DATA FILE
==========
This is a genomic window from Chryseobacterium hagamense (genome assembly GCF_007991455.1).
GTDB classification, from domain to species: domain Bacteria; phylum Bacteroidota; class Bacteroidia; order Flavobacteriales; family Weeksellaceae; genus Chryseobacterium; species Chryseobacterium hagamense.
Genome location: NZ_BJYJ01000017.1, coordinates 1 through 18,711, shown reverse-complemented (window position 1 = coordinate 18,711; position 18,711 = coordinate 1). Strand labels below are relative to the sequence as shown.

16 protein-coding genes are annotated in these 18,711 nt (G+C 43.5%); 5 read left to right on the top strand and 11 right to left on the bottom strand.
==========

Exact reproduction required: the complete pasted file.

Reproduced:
This is a genomic window from Chryseobacterium hagamense (genome assembly GCF_007991455.1).
GTDB classification, from domain to species: domain Bacteria; phylum Bacteroidota; class Bacteroidia; order Flavobacteriales; family Weeksellaceae; genus Chryseobacterium; species Chryseobacterium hagamense.
Genome location: NZ_BJYJ01000017.1, coordinates 1 through 18,711, shown reverse-complemented (window position 1 = coordinate 18,711; position 18,711 = coordinate 1). Strand labels below are relative to the sequence as shown.

16 protein-coding genes are annotated in these 18,711 nt (G+C 43.5%); 5 read left to right on the top strand and 11 right to left on the bottom strand.